Johnson v. Mackie, No. 5:2011cv13364 - Document 11 (E.D. Mich. 2014)

Court Description: OPINION AND ORDER Denying 1 Petition for Writ of Habeas Corpus filed by Brian Johnson; Denying a Certificate of Appealability, and Denying Leave to Proceed in forma pauperis. Signed by District Judge John Corbett O'Meara. (WBar)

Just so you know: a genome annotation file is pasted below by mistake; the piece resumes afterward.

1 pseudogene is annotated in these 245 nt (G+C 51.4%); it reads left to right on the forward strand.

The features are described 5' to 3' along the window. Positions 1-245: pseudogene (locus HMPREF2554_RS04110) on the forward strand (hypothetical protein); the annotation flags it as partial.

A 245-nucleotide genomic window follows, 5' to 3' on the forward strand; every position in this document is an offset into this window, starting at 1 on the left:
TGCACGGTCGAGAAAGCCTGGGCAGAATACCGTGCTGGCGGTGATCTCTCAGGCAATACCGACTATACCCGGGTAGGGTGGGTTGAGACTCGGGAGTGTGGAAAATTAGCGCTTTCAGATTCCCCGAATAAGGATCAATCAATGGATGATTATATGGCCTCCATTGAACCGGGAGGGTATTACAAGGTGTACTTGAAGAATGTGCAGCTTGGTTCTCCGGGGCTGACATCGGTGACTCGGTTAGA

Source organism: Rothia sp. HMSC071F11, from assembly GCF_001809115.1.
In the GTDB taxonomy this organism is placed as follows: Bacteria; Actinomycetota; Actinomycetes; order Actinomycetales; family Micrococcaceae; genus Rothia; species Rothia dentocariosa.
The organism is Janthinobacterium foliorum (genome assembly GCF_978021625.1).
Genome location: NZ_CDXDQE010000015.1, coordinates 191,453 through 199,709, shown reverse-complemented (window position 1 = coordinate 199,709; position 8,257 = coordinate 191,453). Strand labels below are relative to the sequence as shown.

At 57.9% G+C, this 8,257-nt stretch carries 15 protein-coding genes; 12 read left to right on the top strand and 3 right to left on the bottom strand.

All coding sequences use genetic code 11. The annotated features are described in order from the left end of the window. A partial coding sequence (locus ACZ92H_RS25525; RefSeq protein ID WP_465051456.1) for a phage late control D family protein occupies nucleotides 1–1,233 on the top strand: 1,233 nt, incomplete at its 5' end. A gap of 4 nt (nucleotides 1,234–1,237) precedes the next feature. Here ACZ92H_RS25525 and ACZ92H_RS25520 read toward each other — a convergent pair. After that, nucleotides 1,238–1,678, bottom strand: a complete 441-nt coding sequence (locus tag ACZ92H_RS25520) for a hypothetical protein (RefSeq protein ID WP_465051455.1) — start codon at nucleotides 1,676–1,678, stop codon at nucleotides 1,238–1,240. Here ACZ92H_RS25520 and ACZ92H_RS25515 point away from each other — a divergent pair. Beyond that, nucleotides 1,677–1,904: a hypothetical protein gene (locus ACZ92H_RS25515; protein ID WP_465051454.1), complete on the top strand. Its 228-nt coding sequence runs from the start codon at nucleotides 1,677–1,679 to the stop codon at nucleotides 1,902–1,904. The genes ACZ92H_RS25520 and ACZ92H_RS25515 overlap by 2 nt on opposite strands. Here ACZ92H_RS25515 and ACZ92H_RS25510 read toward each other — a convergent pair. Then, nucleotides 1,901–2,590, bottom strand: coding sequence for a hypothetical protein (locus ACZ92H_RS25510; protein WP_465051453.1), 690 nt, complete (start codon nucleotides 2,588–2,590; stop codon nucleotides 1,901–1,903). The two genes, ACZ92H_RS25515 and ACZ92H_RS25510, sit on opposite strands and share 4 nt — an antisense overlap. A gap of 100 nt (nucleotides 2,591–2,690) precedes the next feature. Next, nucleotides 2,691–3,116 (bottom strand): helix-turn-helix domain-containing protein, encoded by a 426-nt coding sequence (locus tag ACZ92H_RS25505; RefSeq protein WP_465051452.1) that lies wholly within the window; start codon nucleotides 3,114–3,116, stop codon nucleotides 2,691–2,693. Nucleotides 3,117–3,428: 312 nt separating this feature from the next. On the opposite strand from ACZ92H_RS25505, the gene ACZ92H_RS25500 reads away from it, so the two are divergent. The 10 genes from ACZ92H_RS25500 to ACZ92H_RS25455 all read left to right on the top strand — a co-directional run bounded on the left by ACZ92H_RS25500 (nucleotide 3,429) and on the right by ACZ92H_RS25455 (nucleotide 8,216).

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UNITED STATES DISTRICT COURT EASTERN DISTRICT OF MICHIGAN SOUTHERN DIVISION BRIAN JOHNSON, #212417, Petitioner, CASE NO. 11-CV-13364 HON. JOHN CORBETT O MEARA v. TOM MACKIE, Respondent. / OPINION AND ORDER DENYING THE PETITION FOR A WRIT OF HABEAS CORPUS, DENYING A CERTIFICATE OF APPEALABILITY, AND DENYING LEAVE TO PROCEED IN FORMA PAUPERIS ON APPEAL I. Introduction This is a habeas case brought pursuant to 28 U.S.C. § 2254. Michigan prisoner Brian Johnson ( Petitioner ) was convicted of second-degree murder, MICH. COMP. LAWS § 750.317, felon in possession of a firearm, MICH. COMP. LAWS § 750.224f, and possession of a firearm during the commission of a felony, MICH. COMP. LAWS § 750.227b, following a jury trial in the Wayne County Circuit Court in 2004. He is currently serving 30 to 50 years imprisonment on the murder conviction, a concurrent term of one to five years imprisonment on the felon in possession conviction, and a consecutive term of two years imprisonment on the felony firearm conviction. In his pleadings, Petitioner raises claims concerning the effectiveness of appellate counsel on re-sentencing appeal, the bind-over decision and amendment to the information, the absence of trial counsel during jury re-instruction, the effectiveness of trial counsel in preparing for trial, and the effectiveness of appellate counsel on direct appeal. For the reasons set forth, the Court denies the petition for a writ of habeas corpus. The Court also denies a certificate of appealability and denies leave to proceed in forma pauperis on appeal. II. Facts and Procedural History Petitioner s convictions arise from the shooting death of Kevin Ross, the father of a child whose mother is Petitioner s ex-girlfriend Kienda Lewis, in Detroit, Michigan on June 7, 2000. The Michigan Court of Appeals set forth the following facts, which are presumed correct on federal habeas review, 28 U.S.C. § 2254(e)(1); Wagner v. Smith, 581 F.3d 410, 413 (6th Cir. 2009). This case arose out of the shooting death of Kevin Ross (Ross) on June 7, 2000. Defendant was seen arriving at the home of Lucille Coles, the aunt of Kienda Lewis. Lewis, who was inside the home, heard shots, looked outside and saw Ross s car spinning in a field. Another witness heard the shots and saw defendant with something in his hand, and then saw defendant flee hastily in a car. People v. Johnson, No. 259067, 2006 WL 708221, *1 (Mich. Ct. App. March 21, 2006) (unpublished). Petitioner did not testify at trial. His defense was that the prosecution s evidence was circumstantial and that his guilt could not be proven beyond a reasonable doubt. At the close of trial, the jury found Petitioner guilty of second-degree murder, felon in possession of a firearm, and felony firearm. The trial court sentenced Petitioner, as a fourth habitual offender, to 40 to 75 years imprisonment on the murder conviction, a concurrent term of one to five years imprisonment on the felon in possession conviction, and a consecutive term of two years imprisonment on the felony firearm conviction. Following sentencing, Petitioner filed an appeal of right with the Michigan Court of Appeals raising prosecutorial misconduct claims. The court denied relief on those claims and affirmed his convictions. Id. Petitioner did not appeal this decision to the Michigan Supreme Court. In 2009, Petitioner filed a motion for relief from judgment with the state trial court raising claims concerning the bind-over decision and amendment to the information, the absence of trial 2 counsel during jury re-instruction, the effectiveness of trial counsel in preparing for trial, the prosecutor s failure to timely file a fourth habitual offender notice, and the effectiveness of appellate counsel. The trial court ruled that the prosecutor failed to properly file the habitual offender notice and ordered that Petitioner be re-resentenced, but denied relief on the other claims. People v. Johnson, No. 04-6744-01 (Wayne Co. Cir. Ct. Mar. 2, 2009). On July 16, 2009, the trial court conducted a hearing and re-sentenced Petitioner to 30 to 50 years imprisonment on the seconddegree murder conviction. Petitioner s other sentences remained the same. Following re-sentencing, Petitioner filed a claim of appeal with the Michigan Court of Appeals. Petitioner s second appointed appellate counsel, Donald Cook, subsequently moved to withdraw as counsel under Michigan Court Rule 7.211(C)(5) claiming that there were no meritorious issues for appeal such that any appeal would be wholly frivolous. Appellate counsel filed a brief discussing why the issues of jury re-instruction, sentencing proportionality, and the scoring of the sentencing guidelines lacked merit. The Michigan Court of Appeals reviewed the proceedings, agreed that an appeal would be wholly frivolous, granted the motion to withdraw, and affirmed Petitioner s new sentence. People v. Johnson, No. 293566 (Mich. Ct. App. April 15, 2010). Petitioner filed an application for leave to appeal with the Michigan Supreme Court asserting that second appointed appellate counsel was ineffective. The court denied leave to appeal in a standard order. People v. Johnson, 488 Mich. 856, 787 N.W.2d 509 (2010). Petitioner also filed a separate application for leave to appeal with the Michigan Court of Appeals regarding the trial court s denial of the other claims raised in his motion for relief from judgment. The Michigan Court of Appeals denied leave to appeal under Michigan Court Rule 6.508(D). People v. Johnson, No. 296736 (Mich. Ct. App. July 14, 2010). Petitioner filed an 3 application for leave to appeal with the Michigan Supreme Court, which was similarly denied. People v. Johnson, 488 Mich. 1046, 794 N.W.2d 587 (2011). Petitioner thereafter instituted this federal habeas action. He raises the following claims: I. He was denied the effective assistance of counsel on appeal following his resentencing when his appellate counsel, Donald Cook, failed to recognize and argue that the trial court erred in denying his motion for relief from judgment on his claim of a structural error based on ineffective assistance of counsel. II. He was denied the effective assistance of counsel on appeal following his resentencing when his appellate counsel, Donald Cook, failed to recognize and argue that Petitioner s resentencing was disproportionate and based on inaccurate information. III. He was denied the effective assistance of counsel of appeal following his resentencing when his appellate counsel, Donald Cook, failed to recognize and argue that the guidelines were improperly scored because they were based on inaccurate information. IV. He was improperly bound over to the circuit court for trial. V. He was denied the effective assistance of counsel when his trial counsel was absent during jury reinstruction, thereby causing a structural defect in the proceedings. VI. He was denied the effective assistance of counsel when his trial counsel failed to investigate and adequately prepare for trial. VII. He was denied the effective assistance of counsel during his direct appeal when his appellate counsel, Daniel Rust, failed to raise more meritorious arguments. Respondent has filed an answer to the petition contending that habeas claims IV through VII are time-barred and that all of the habeas claims lack merit. Because the statute of limitations issue is complicated to resolve due to Petitioner s re-sentencing, the Court shall not address that issue and shall instead proceed to the merits of Petitioner s claims. III. Standard of Review 4 The Antiterrorism and Effective Death Penalty Act of 1996 ( AEDPA ), codified 28 U.S.C. § 2241 et seq., provides the standard of review for federal habeas cases brought by state prisoners. The AEDPA provides in relevant part: An application for a writ of habeas corpus on behalf of a person in custody pursuant to the judgment of a State court shall not be granted with respect to any claim that was adjudicated on the merits in State court proceedings unless the adjudication of the claim-(1) resulted in a decision that was contrary to, or involved an unreasonable application of, clearly established Federal law, as determined by the Supreme Court of the United States; or (2) resulted in a decision that was based on an unreasonable determination of the facts in light of the evidence presented in the State court proceeding. 28 U.S.C. §2254(d) (1996). A state court s decision is contrary to ... clearly established law if it applies a rule that contradicts the governing law set forth in [Supreme Court cases] or if it confronts a set of facts that are materially indistinguishable from a decision of [the Supreme] Court and nevertheless arrives at a result different from [that] precedent. Mitchell v. Esparza, 540 U.S. 12, 15-16 (2003) (per curiam) (quoting Williams v. Taylor, 529 U.S. 362, 405-06 (2000)); Bell v. Cone, 535 U.S. 685, 694 (2002). [T]he unreasonable application prong of § 2254(d)(1) permits a federal habeas court to grant the writ if the state court identifies the correct governing legal principle from [the Supreme] Court but unreasonably applies that principle to the facts of petitioner s case. Wiggins v. Smith, 539 U.S. 510, 520 (2003) (quoting Williams, 529 U.S. at 413); Bell, 535 U.S. at 694. However, [i]n order for a federal court find a state court s application of [Supreme Court] precedent unreasonable, the state court s decision must have been more than incorrect or erroneous. The state court s application must have been objectively unreasonable. Wiggins, 539 5 U.S. at 520-21 (citations omitted). The AEDPA thus imposes a highly deferential standard for evaluating state-court rulings, and demands that state-court decisions be given the benefit of the doubt. Renico v. Lett, 559 U.S. 766, 773 (2010) (quoting Lindh, 521 U.S. at 333, n. 7); Woodford v. Viscotti, 537 U.S. 19, 24 (2002) (per curiam)). The Supreme Court recently held that a state court s determination that a claim lacks merit precludes federal habeas relief so long as fairminded jurists could disagree on the correctness of the state court s decision. Harrington v. Richter, _ U.S. _, 131 S. Ct. 770, 786 (2011) (citing Yarborough v. Alvarado, 541 U.S. 652, 664 (2004)). The Supreme Court emphasized that even a strong case for relief does not mean the state court s contrary conclusion was unreasonable. Id. (citing Lockyer v. Andrade, 538 U.S. 63, 75 (2003)). Pursuant to § 2254(d), a habeas court must determine what arguments or theories supported or ... could have supported, the state court s decision; and then it must ask whether it is possible fairminded jurists could disagree that those arguments or theories are inconsistent with the holding in a prior decision of the Supreme Court. Id. Thus, in order to obtain habeas relief in federal court, a state prisoner must show that the state court s rejection of his claim was so lacking in justification that there was an error well understood and comprehended in existing law beyond any possibility for fairminded disagreement. Id. Section 2254(d)(1) limits a federal habeas court s review to a determination of whether the state court s decision comports with clearly established federal law as determined by the Supreme Court at the time the state court renders its decision. Williams, 529 U.S. at 412; see also Knowles v. Mirzayance, 556 U.S. 111, 122 (2009) (noting that the Supreme Court has held on numerous occasions that it is not an unreasonable application of clearly established Federal law for a state court to decline to apply a specific legal rule that has not been squarely established by this Court 6 and quoting Wright v. Van Patten, 552 U.S. 120, 125-26 (2008) (per curiam). Section 2254(d) does not require a state court to give reasons before its decision can be deemed to have been adjudicated on the merits. Harrington, 131 S. Ct. at 785. Furthermore, it does not require citation of [Supreme Court] cases indeed, it does not even require awareness of [Supreme Court] cases, so long as neither the reasoning nor the result of the state-court decision contradicts them. Early v. Packer, 537 U.S. 3, 8 (2002). While the requirements of clearly established law are to be determined solely by Supreme Court precedent, the decisions of lower federal courts may be useful in assessing the reasonableness of the state court s resolution of an issue. See Stewart v. Erwin, 503 F.3d 488, 493 (6th Cir. 2007) (citing Williams v. Bowersox, 340 F.3d 667, 671 (8th Cir. 2003)); Dickens v. Jones, 203 F. Supp. 354, 359 (E.D. Mich. 2002). A state court s factual determinations are presumed correct on federal habeas review. See 28 U.S.C. § 2254(e)(1). A habeas petitioner may rebut this presumption only with clear and convincing evidence. Warren v. Smith, 161 F.3d 358, 360-61 (6th Cir. 1998). Moreover, habeas review is limited to the record that was before the state court. Cullen v. Pinholster, _ U.S. _, 131 S. Ct. 1388, 1398 (2011). IV. Analysis A. Effectiveness of Appellate Counsel after Re-Sentencing (Habeas Claims I-III) Petitioner asserts that he is entitled to habeas relief because appellate counsel after resentencing was ineffective for failing to pursue claims regarding the absence of counsel during jury re-instruction, the proportionality of his sentence and the accuracy of the sentencing information, and the scoring of the sentencing guidelines. The record indicates that appellate counsel, rather than pursuing such issues on appeal, filed a motion to withdraw pursuant to Michigan Court Rule 7 7.211(C)(5), along with a brief indicating that the foregoing issues lacked merit pursuant to Anders v. California, 386 U.S. 738 (1967), with the Michigan Court of Appeals. The court granted the motion to withdraw, determined that the appeal was wholly frivolous, and affirmed Petitioner s new sentence. Johnson, No. 293566 at *1. The Michigan Supreme Court denied leave to appeal in a standard order. The state courts decisions are neither contrary to Supreme Court precedent nor an unreasonable application of federal law or the facts.1 In Anders v. California, 386 U.S. 738, 744 (1967), the Supreme Court held that court-appointed appellate counsel may move to withdraw if, following a conscientious examination of the case, appellate counsel determines that the case is wholly frivolous. The Supreme Court indicated that any request to withdraw should be accompanied by a brief referring to anything in the record that might arguably support the appeal. Id. A copy of the brief should be given to the defendant, along with time to allow him to raise his own claims. Id. The court must then decide, after a full examination of all the proceedings, whether the appeal is wholly frivolous. If the court makes such a finding, it may grant counsel s request to withdraw and dismiss the appeal. Id. The Supreme Court has explained: [The Anders] requirement was designed to provide the appellate courts with a basis for determining whether appointed counsel have fully performed their duty to support their clients appeals to the best of their ability. The Anders requirement assures that indigent defendants have the benefit of what wealthy defendants are able to acquire by purchase a diligent and thorough review of the record and an identification of any arguable issues revealed by that review. Thus, the Anders brief assists the court in making the critical determination whether the appeal is indeed so frivolous that counsel should be permitted to withdraw. McCoy v. Court of Appeals of Wisconsin, Dist. 1, 486 U.S. 429, 439 (1988) (footnotes omitted). 1 The Court notes that it would reach the same result under a de novo standard of review. 8 In Smith v. Robbins, 528 U.S. 259 (2000), the Supreme Court discussed the proper standard for reviewing a claim that appellate counsel was ineffective for seeking to withdraw rather than pursuing an appeal. The Supreme Court explained: [T]he proper standard for evaluating [a criminal defendant s] claim that appellate counsel was ineffective in neglecting to file a merits brief is that enunciated in Strickland v. Washington, 466 U.S. 668, 104 S. Ct. 2052, 80 L. Ed. 2d 674 (1984). See Smith v. Murray, 477 U.S. 527, 535-536, 106 S. Ct. 2661, 91 L. Ed. 2d 434 (1986) (applying Strickland to claim of attorney error on appeal). [The defendant] must first show that his counsel was objectively unreasonable, see Strickland, 466 U.S., at 687-691, 104 S. Ct. 2052, 80 L. Ed. 2d 674, in failing to find arguable issues to appeal that is, that counsel unreasonably failed to discover nonfrivolous issues and to file a merits brief raising them. If [the defendant] succeeds in such a showing, he then has the burden of demonstrating prejudice. That is, he must show a reasonable probability that, but for his counsel s unreasonable failure to file a merits brief, he would have prevailed on his appeal. See id. at 694, 104 S. Ct. 2052, 80 L. Ed. 2d 674 (defendant must show a reasonable probability that, but for counsel s unprofessional errors, the result of the proceeding would have been different ). Smith, 528 U.S. at 285-86. In this case, Petitioner has not shown that appellate counsel erred or that he was prejudiced by counsel s conduct in moving to withdraw rather than pursuing an appeal of the re-sentencing decision. The record indicates that appellate counsel reviewed the record and visited Petitioner in prison. Counsel determined after extensive review that there was no valid legal basis on which to challenge either the trial court s denial of Petitioner s claims on collateral review or the resentencing decision. Petitioner has failed to show that appellate counsel unreasonably failed to discover nonfrivolous issues and unreasonably failed to file a merits brief raising nonfrivolous issues following re-sentencing. He has also failed to demonstrate a reasonable probability that, but for appellate counsel s decision not to file a merits brief, he would have prevailed on appeal. To be sure, the Michigan Court of Appeals reviewed the matter and found that the appeal was 9 wholly frivolous. Simply stated, Petitioner underlying claims lack merit. First, as discussed infra, the trial court properly ruled on the motion for relief from judgment, including the jury re-instruction issue. Moreover, under Michigan law, appellate counsel would not have been able to raise alleged errors arising from Petitioner s trial on appeal of the re-sentencing decision. See, e.g., People v. Gauntlett, 152 Mich. App. 397, 400 n. 1, 394 N.W.2d 437 (1986) (citing People v. Jones, 394 Mich. 434, 231 N.W.2d 649 (1975)). Second, Petitioner cannot prevail on any claim that his sentence is disproportionate under state law. Petitioner s sentence was within the statutory limits and the guidelines range. A sentence within the guidelines range is presumptively proportionate and constitutional under Michigan law, see, e.g., People v. Powell, 278 Mich. App. 318, 323, 750 N.W.2d 607 (2008), and Petitioner has not rebutted that presumption. Furthermore, the United States Constitution does not require strict proportionality between a crime and its punishment. Harmelin v. Michigan, 501 U.S. 957, 965 (1991). A sentence that falls within the maximum penalty authorized by statute generally does not constitute cruel and unusual punishment. Austin v. Jackson, 213 F.3d 298, 302 (6th Cir. 2000). Third, Petitioner has not shown that his sentence was based upon inaccurate information. A sentence may violate federal due process if it is carelessly or deliberately pronounced on an extensive and materially false foundation which the defendant had no opportunity to correct. Townsend v. Burke, 334 U.S. 736, 741 (1948); see also United States v. Tucker, 404 U.S. 443, 447 (1972); United States v. Sammons, 918 F.2d 592, 603 (6th Cir. 1990) (defendant must have a meaningful opportunity to rebut contested sentencing information). To prevail on such a claim, a 10 petitioner must show that the court relied upon the allegedly false information. United States v. Polselli, 747 F.2d 356, 358 (6th Cir. 1984); Draughn v Jabe, 803 F. Supp. 70, 81 (E.D. Mich. 1992). Petitioner has not done so. The record indicates that the trial court considered the circumstances of the crime, Petitioner s criminal record, the pre-sentence reports, and other permissible factors at sentencing. Petitioner had an opportunity to contest the accuracy of the reports and changes were ultimately made to accurately reflect Petitioner s prior convictions. Contrary to Petitioner s assertion, there is no evidence that the court relied upon any inaccuracies in calculating the guidelines or imposing sentence. Fourth, Petitioner has not shown that the state sentencing guidelines were improperly scored. As explained by appellate counsel in his Anders brief and reflected in the re-sentencing hearing transcript, the prior record variables and offense variables were correctly scored based upon Petitioner s criminal history and the circumstances of the crime. Accordingly, given that Petitioner s underlying claims lack merit, he cannot demonstrate that appellate counsel erred or that he was prejudiced by appellate counsel s conduct following the re-sentencing decision. Counsel cannot be deemed deficient for failing to raise meritless issues. See, e.g., Coley v. Bagley, 706 F.3d 741, 752 (6th Cir. 2014) ( Omitting meritless arguments is neither professionally unreasonable nor prejudicial. ); United States v. Steverson, 230 F.3d 221, 225 (6th Cir. 2000). Petitioner has failed to establish appellate counsel was ineffective under the Strickland standard. Habeas relief is therefore not warranted on these claims. B. Bindover Decision (Habeas Claim IV) Petitioner next asserts that he is entitled to habeas relief because he was not properly bound over to the state circuit court for trial and an amendment to the information was improper. The 11 state trial court denied relief on this claim on collateral review, finding that the trial court properly bound over Petitioner for trial on an open murder charge and that the subsequent amendment to the information to charge first-degree murder was proper. Johnson, No. 04-006744-01 at pp. 2-3. The Michigan appellate courts denied leave to appeal. The state court s denial of relief is neither contrary to Supreme Court precedent nor an unreasonable application thereof. The Supreme Court has held that the federal Constitution does not require that a probable cause hearing be conducted prior to a criminal trial. Gerstein v. Pugh, 420 U.S. 103, 119, 125 n. 26 (1975). Accordingly, the bind-over decision constitutes a state law issue which does not implicate a federal constitutional right and is not subject to review in a federal habeas proceeding. See Schacks v. Tessmer, No. 00-1062, 2001 WL 523533, *6 (6th Cir. May 8, 2001) (unpublished) (refusing to review state court determination that second-degree murder conviction rendered bind-over sufficiency of the evidence challenge moot); Dorchy v. Jones, 320 F. Supp. 2d 564, 578-79 (E.D. Mich. 2004) (denying habeas relief on state prisoner s claim that there was insufficient evidence to bind him over for trial); see also Estelle v. McGuire, 502 U.S. 62, 67 (1991) (ruling that habeas relief is not available for perceived violations of state law).2 With regard to the amendment to the information, it is well-settled that prosecutors have significant discretion in determining what charges to file against an accused provided that probable cause exists to believe that an offense was committed by the accused under the charging statute. Bordenkircher v. Hayes, 434 U.S. 357, 364 (1978); United States v. Davis, 15 F.3d 526, 529 (6th Cir. 1994). Amendments to a state criminal information are permissible so long as the amendment 2 Even under Michigan law, any error in the preliminary examination proceeding is considered harmless once a valid conviction has been obtained. See People v. Hall, 435 Mich. 599, 610-12, 460 N.W.2d 520 (1990). 12 does not alter the degree of the crime charged or unfairly surprise the defendant. See, e.g., Wright v. Lockhart, 854 F.2d 309, 312 (8th Cir. 1988); Sharrar v. Foltz, 658 F. Supp. 862, 866-67 (E.D. Mich. 1987). In this case, the amendment from open murder (which encompasses first-degree and second-degree murder) to first-degree murder two months before trial did not alter the crime charged nor unfairly surprise Petitioner. The amendment did not violate Petitioner s constitutional rights. Habeas relief is not warranted on this claim. C. Absence of Counsel (Habeas Claim V) Petitioner also asserts that he is entitled to habeas relief because trial counsel was absent during jury re-instruction. The state trial court denied relief on this claim on collateral review, finding that the jury was not re-instructed during counsel s absence, but merely provided with exhibits, copies of previously read instructions, and the official chart of elements. The court also noted that discretionary communications with the jury were postponed until the prosecutor and defense counsel were present. Johnson, No. 04-006744-01 at pp. 3-5. The Michigan appellate courts denied leave to appeal. The state court s denial of relief is neither contrary to Supreme Court precedent nor an unreasonable application of federal law or the facts. The Sixth Amendment to the United States Constitution provides for the right to counsel in criminal prosecutions. U.S. CONST. AMEND. VI. Consequently, a criminal defendant has a right to counsel during the critical stages of his criminal proceedings. See, e.g., Bell v. Cone, 535 U.S. 685, 695-96 (2002); Roe v. Flores-Ortega, 528 U.S. 470, 483 (2000); United States v. Cronic, 466 U.S. 648, 659 (1984); United States v. Wade, 388 U.S. 218, 227 (1967); see also Van v. Jones, 475 F.3d 292, 311-12 (6th Cir. 2007). The complete denial or absence of counsel at a critical stage of the proceedings is a per se 13 Sixth Amendment violation which mandates a presumption of prejudice and is generally not subject to harmless error review. See Holloway v. Arkansas, 435 U.S. 475, 489 (1978) (ruling that reversal is automatic when a defendant is denied counsel during a critical stage or throughout the prosecution of a capital offense); see also Cronic, 466 U.S. at 659-60; Van, 475 F.3d at 312. A partial denial of counsel or the absence of counsel at a non-critical stage of the proceedings, however, is not such a structural error. Rather, such a trial-type error requires an inquiry into the prejudicial effect and/or harmlessness of the error. See Satterwhite v. Texas, 486 U.S. 249, 256-58 (1988); Rushen v. Spain, 464 U.S. 114, 117-18 (1983); Coleman v. Alabama, 399 U.S. 1, 11 (1970); Wade, 388 U.S. at 239-40; Hereford v. Warren, 536 F.3d 523, 532-33 (6th Cir. 2008). Initial jury instructions, supplemental instructions, and certain instances of re-instruction constitute critical stages of a trial. See, e.g., Valentine v. United States, 488 F.3d 325, 335 (6th Cir. 2007); Caver v. Straub, 349 F.3d 340, 350 (6th Cir. 2003). However, the re-reading of identical jury instructions does not. Hudson v. Jones, 351 F.3d 212, 217 (6th Cir. 2003). Providing the jury with a written copy of instructions that have already been delivered orally is also not a critical phase of a trial. Phillips v. Bradshaw, 607 F.3d 199, 224 (6th Cir. 2010). It is more of an administrative communication, one that is outside of the class of critical stage jury instructions that subjects a defendant to prejudice if made without counsel. Peoples v. Lafler, 734 F.3d 503, 519 (6th Cir. 2013) (citing Coleman v. Alabama, 399 U.S. 1, 9 (1970)). In this case, the record indicates that the trial court merely provided the jury with instructions that had already been given, as well as exhibits and the elements list, while counsel was not present. Given such circumstances, such communication was not a critical stage of the proceedings and prejudice is not presumed. Moreover, Petitioner has not shown that he was 14 prejudiced by counsel s absence during the trial court s communication with the jury. Petitioner has failed to establish a constitutional violation. Habeas relief is not warranted on this claim. D. Effectiveness of Trial Counsel (Habeas Claim VI) Petitioner also asserts that he is entitled to habeas relief because trial counsel was ineffective in failing to prepare for trial. In particular, he claims that trial counsel was ineffective for failing to properly object to the bind-over decision and the amendment to the information, for failing to object to the jury re-instruction, and for failing to contest the fourth habitual offender enhancement. The state trial court denied relief on this claim as to the bindover/amendment and jury re-instruction issues, but found that counsel was ineffective as to sentencing for failing to object to the habitual offender enhancement. Johnson, No. 04-006744-01 at pp. 5-7. The Michigan appellate courts denied leave to appeal. The state court s decision is neither contrary to Supreme Court precedent nor an unreasonable application of federal law or the facts. In Strickland v. Washington, 466 U.S. 668 (1984), the United States Supreme Court set forth a two-prong test for determining whether a habeas petitioner has received the ineffective assistance of counsel. First, a petitioner must prove that counsel s performance was deficient. This requires a showing that counsel made errors so serious that he or she was not functioning as counsel as guaranteed by the Sixth Amendment. Strickland, 466 U.S. at 687. Second, the petitioner must establish that counsel s deficient performance prejudiced the defense. Counsel s errors must have been so serious that they deprived the petitioner of a fair trial or appeal. Id. As to the performance prong, a petitioner must identify acts that were outside the wide range of professionally competent assistance in order to prove deficient performance. Id. at 690. 15 The reviewing court s scrutiny of counsel s performance is highly deferential. Id. at 689. Counsel is strongly presumed to have rendered adequate assistance and made all significant decisions in the exercise of reasonable professional judgment. Id. at 690. The petitioner bears the burden of overcoming the presumption that the challenged actions were sound trial strategy. Id. at 689. To satisfy the prejudice prong under Strickland, a petitioner must show that there is a reasonable probability that, but for counsel s unprofessional errors, the result of the proceeding would have been different. Id. at 694. A reasonable probability is one that is sufficient to undermine confidence in the outcome. Id. On balance, the benchmark for judging any claim of ineffectiveness must be whether counsel s conduct so undermined the proper functioning of the adversarial process that the [proceeding] cannot be relied on as having produced a just result. Strickland, 466 U.S. at 686. The Supreme Court has recently confirmed that a federal court s consideration of ineffective assistance of counsel claims arising from state criminal proceedings is quite limited on habeas review due to the deference accorded trial attorneys and state appellate courts reviewing their performance. The standards created by Strickland and § 2254(d) are both highly deferential, and when the two apply in tandem, review is doubly so. Harrington, 131 S. Ct. at 788 (internal and end citations omitted). When § 2254(d) applies, the question is not whether counsel s actions were reasonable. The question is whether there is any reasonable argument that counsel satisfied Strickland s deferential standard. Id. at 788. In this case, Petitioner cannot establish that trial counsel erred or that he was prejudiced by counsel s conduct as to the bind-over decision, the amendment to the information, or the jury reinstruction given the state court s ruling that the bind-over and amendment were proper and that 16 the jury was not re-instructed in counsel s absence. Trial counsel cannot be deemed deficient for failing to make a futile objection or motion. Coley, 706 F.3d at 752; Steverson, 230 F.3d at 225. Additionally, as to trial counsel s failure to object to the sentencing enhancement, the trial court found that trial counsel erred, ordered re-sentencing, and re-sentenced Petitioner without the enhancement. There is no additional remedy that this Court can provide. Habeas relief is not warranted on this claim. E. Effectiveness of Appellate Counsel on Direct Appeal (Habeas Claim VII) Lastly, Petitioner asserts that he is entitled to habeas relief because appellate counsel on direct appeal was ineffective for failing to raise more meritorious issues. Given the state court s and this Court s determination that the bind-over/information amendment and jury re-instruction issues lack merit and do not warrant habeas relief, Petitioner cannot establish that appellate counsel was deficient and/or that he was prejudiced by appellate counsel s conduct with respect to those matters as required under Strickland. As to appellate counsel s failure to raise the sentencing enhancement issue on direct appeal, the trial court found that appellate counsel erred, ordered resentencing, and re-sentenced Petitioner without the enhancement. Again, there is no additional remedy that this Court can provide. Habeas relief is not warranted on this claim. V. Conclusion For the reasons stated, the Court concludes that Petitioner is not entitled to federal habeas relief on the claims contained his petition. Accordingly, the Court denies and dismisses with prejudice the petition for a writ of habeas corpus. Before Petitioner may appeal the Court s decision, a certificate of appealability must issue. See 28 U.S.C. § 2253(c)(1)(a); FED. R. APP. P. 22(b). A certificate of appealability may issue only 17 if the applicant has made a substantial showing of the denial of a constitutional right. 28 U.S.C. § 2253(c)(2). When a court relief on the merits, the substantial showing threshold is met if the petitioner demonstrates that reasonable jurists would find the court s assessment of the claim debatable or wrong. Slack v. McDaniel, 529 U.S. 473, 484-85 (2000). A petitioner satisfies this standard by demonstrating that ... jurists could conclude the issues presented are adequate to deserve encouragement to proceed further. Miller-El v. Cockrell, 537 U.S. 322, 327 (2003). In applying this standard, a court may not conduct a full merits review, but must limit its examination to a threshold inquiry into the underlying merits. Id. at 336-37. Having conducted the requisite review, the Court concludes that Petitioner has not made a substantial showing of the denial of a constitutional right as to his habeas claims. Accordingly, the Court denies a certificate of appealability. The Court also denies leave to proceed in forma pauperis on appeal because an appeal cannot be taken in good faith. See FED. R. APP. P. 24(a). This case is closed. IT IS SO ORDERED. s/John Corbett O Meara United States District Judge Date: April 14, 2014 I hereby certify that a copy of the foregoing document was served upon the parties of record on this date, April 14, 2014, using the ECF system and/or ordinary mail. s/William Barkholz Case Manager 18